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Read Parts 1, 2, and 3

May 30th was the last time I had a private, one-on-one visit with Feltus. After I exited the prison grounds, I decided to see the Angola Museum. It was on the opposite side of the prison’s security fence, only yards from Death Row. I had parked facing the museum to remind myself to go inside. At the counter, an African-American man in a white short sleeve shirt and blue jeans was folding T-shirts. He greeted me. I said I just wanted to look around. He said he recognized me because he’d seen me go back to my car with a Bible a few hours before. I told him I was there to visit the man who would be executed in a few days. He followed me into the museum’s back room and asked if I was Feltus’ spiritual advisor.

I explained how I got involved. He seemed intrigued by the autobiography. I asked him what he did at the museum, stopping short of asking if he was an inmate. He was outside of the security gates wearing street clothes. His glasses had a harsh chip on the top edge of the left lens. He had big, inquisitive, intelligent brown eyes and short-clipped, wavy hair.

“I collect things for the museum,” he said. “People call me. I call people.”

He was a bit of a curator who gathered old pictures and artifacts from the surrounding communities where families had been for generations. There was an old black-and-white striped uniform in a corner, a display of handmade weapons, and old letters. When I saw the pictures of chain gangs and field workers, some of them taken in the 20th century, I thought to myself, This is no different from slavery. I remembered seeing armed guards on horses watching prisoners at work on the grounds the first time I met Feltus.

“Did you see the back room?” he asked. “Well, maybe you don’t want to.”

“What’s there?”

“The execution exhibit.”

“I want to see it,” I said. “It would help me to know.”

A poster for Dead Man Walking was in a glass display case near the doorway.

“It’s strange how proud they seem about that movie,” he said.

I turned into the room. The first thing I saw was the electric chair in a glass booth. I muttered, “Oh my God.” I didn’t expect to see that. “Is that the actual one?”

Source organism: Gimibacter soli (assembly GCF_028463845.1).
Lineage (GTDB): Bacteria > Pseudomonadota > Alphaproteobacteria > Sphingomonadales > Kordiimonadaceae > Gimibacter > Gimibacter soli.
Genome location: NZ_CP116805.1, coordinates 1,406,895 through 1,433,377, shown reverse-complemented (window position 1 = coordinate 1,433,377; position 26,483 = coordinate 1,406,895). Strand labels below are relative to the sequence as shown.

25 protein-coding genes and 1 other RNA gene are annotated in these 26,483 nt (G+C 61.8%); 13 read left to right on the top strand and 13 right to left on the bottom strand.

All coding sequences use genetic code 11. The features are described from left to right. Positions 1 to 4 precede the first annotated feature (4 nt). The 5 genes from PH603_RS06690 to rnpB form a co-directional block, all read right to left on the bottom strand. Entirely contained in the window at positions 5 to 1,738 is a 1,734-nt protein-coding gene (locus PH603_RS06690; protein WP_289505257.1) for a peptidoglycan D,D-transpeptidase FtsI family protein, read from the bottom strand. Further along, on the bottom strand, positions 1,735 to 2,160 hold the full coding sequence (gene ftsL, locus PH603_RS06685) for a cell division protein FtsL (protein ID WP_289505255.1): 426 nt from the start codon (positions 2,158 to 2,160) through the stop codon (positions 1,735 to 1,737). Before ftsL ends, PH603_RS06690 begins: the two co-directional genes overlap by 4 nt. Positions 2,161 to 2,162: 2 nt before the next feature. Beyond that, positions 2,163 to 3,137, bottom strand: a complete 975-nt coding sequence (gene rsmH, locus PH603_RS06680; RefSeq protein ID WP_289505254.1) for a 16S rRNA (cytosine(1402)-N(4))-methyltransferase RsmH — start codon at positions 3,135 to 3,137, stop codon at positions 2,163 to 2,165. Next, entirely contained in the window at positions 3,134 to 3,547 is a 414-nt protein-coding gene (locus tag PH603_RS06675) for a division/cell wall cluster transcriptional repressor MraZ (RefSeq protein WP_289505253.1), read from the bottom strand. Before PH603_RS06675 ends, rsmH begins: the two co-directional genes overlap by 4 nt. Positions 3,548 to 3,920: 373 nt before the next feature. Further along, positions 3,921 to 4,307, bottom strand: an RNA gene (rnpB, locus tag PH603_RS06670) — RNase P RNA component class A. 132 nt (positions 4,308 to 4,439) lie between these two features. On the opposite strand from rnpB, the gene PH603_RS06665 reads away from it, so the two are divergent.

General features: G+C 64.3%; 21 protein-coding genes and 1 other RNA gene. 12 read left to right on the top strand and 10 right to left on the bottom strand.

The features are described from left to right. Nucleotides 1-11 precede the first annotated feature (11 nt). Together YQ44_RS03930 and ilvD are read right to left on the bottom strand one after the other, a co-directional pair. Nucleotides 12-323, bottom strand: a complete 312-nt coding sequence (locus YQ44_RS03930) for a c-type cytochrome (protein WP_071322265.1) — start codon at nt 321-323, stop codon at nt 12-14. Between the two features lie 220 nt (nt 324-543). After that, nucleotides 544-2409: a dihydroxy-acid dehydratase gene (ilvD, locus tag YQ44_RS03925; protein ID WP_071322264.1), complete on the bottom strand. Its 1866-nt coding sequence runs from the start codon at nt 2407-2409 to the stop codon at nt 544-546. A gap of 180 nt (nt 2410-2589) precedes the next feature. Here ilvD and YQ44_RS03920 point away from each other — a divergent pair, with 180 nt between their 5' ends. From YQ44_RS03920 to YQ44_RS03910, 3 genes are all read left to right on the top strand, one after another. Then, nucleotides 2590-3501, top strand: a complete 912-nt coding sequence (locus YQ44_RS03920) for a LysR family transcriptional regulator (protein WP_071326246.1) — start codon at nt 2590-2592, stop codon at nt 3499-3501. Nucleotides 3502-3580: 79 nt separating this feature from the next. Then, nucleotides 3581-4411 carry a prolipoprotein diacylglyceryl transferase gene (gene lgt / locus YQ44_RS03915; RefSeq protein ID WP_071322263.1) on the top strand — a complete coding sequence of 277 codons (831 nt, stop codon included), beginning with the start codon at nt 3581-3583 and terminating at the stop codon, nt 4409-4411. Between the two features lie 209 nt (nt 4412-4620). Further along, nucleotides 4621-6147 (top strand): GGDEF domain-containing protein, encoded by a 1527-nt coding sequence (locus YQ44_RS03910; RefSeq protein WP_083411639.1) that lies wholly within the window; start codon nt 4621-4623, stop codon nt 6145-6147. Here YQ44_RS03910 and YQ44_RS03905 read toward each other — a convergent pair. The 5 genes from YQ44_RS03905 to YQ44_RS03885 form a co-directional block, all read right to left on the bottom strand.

“Yes. They don’t use it anymore.”

The high-backed chair, probably oak, was centered in the display. Leather straps lay on the seat. The arms were covered with carved initials and words. The man said guards did that. To the left was a stand with a leather hood. It was white, stitched with a tan leather string. Behind the chair were a clock and a painting of a vent. The man said a vent in the real chamber was turned on to blow out the smell of burning skin. On the right was another stand that had three old sponges connected some metal pieces. I asked him to explain how it worked.

“The sponges were dipped into a saline solution and placed on the man’s head. Then they’d put on this metal cap. The hood was dropped over his face, and a door behind the chair opened so clips—like the ones you use to jump a car—could be placed behind the man’s ears and on top of his head. They put a band around his leg, too.”

I turned to my right and saw a picture above his shoulder. “Is that the lethal injection gurney?” He said it was. It looked like a cross with black straps draped over the places where a man’s body would be tethered down. There were no needles and tubes present, the lines that would run chemicals to sedate a body, then freeze muscles, then stop a heart. The room looked as big as a walk-in closet. “Where is this?”

He motioned for me to follow him. In the room where the old uniform hung on a mannequin, he pointed to a spot on a map. “That’s Camp F.” We went back to the execution exhibit, and he showed me an article on the wall I should read.

“I didn’t catch your name,” I said, offering my hand.

“David,” he replied. He shook my hand.

“I’m Ronlyn. Thanks for your help.”

He left me alone to read about a Louisiana teenager, Willie Francis, who survived his first seat in the electric chair. The second time, he died. I overheard a woman speaking to David in a tone that made me think he wasn’t supposed to talk to me.

I stared into the cases full of odds and ends, shackles, and electric razors. On the wall above the shackles, I saw the front and side view mug shots of every man executed in Louisiana since the 1980s. Under each person’s photos were his name and execution date. I paused. The second framed set was full. Someone would have to create a whole new set or put Feltus’ pictures on their own. I knew that people would go into that room and imagine what he was like and get most of it wrong. I looked at the faces of the men who Feltus had known and talked about, the others whose names I’d never heard.

In that moment as I stared at the mug shots, I knew I looked at nothing more than masks. The men’s faces showed who they were when the pictures were taken, captured in the worst moments of their lives. I couldn’t judge any of them, ever again, the way I had once judged people. I knew too much. I realized that for all I believed I understood about Feltus, he constantly surprised me with sensitivity, depth, and intelligence. Such material was not part of my academic readings.

I thanked David before I left. For the first time since Feltus’ stay had been lifted, I cried on the way home.

*****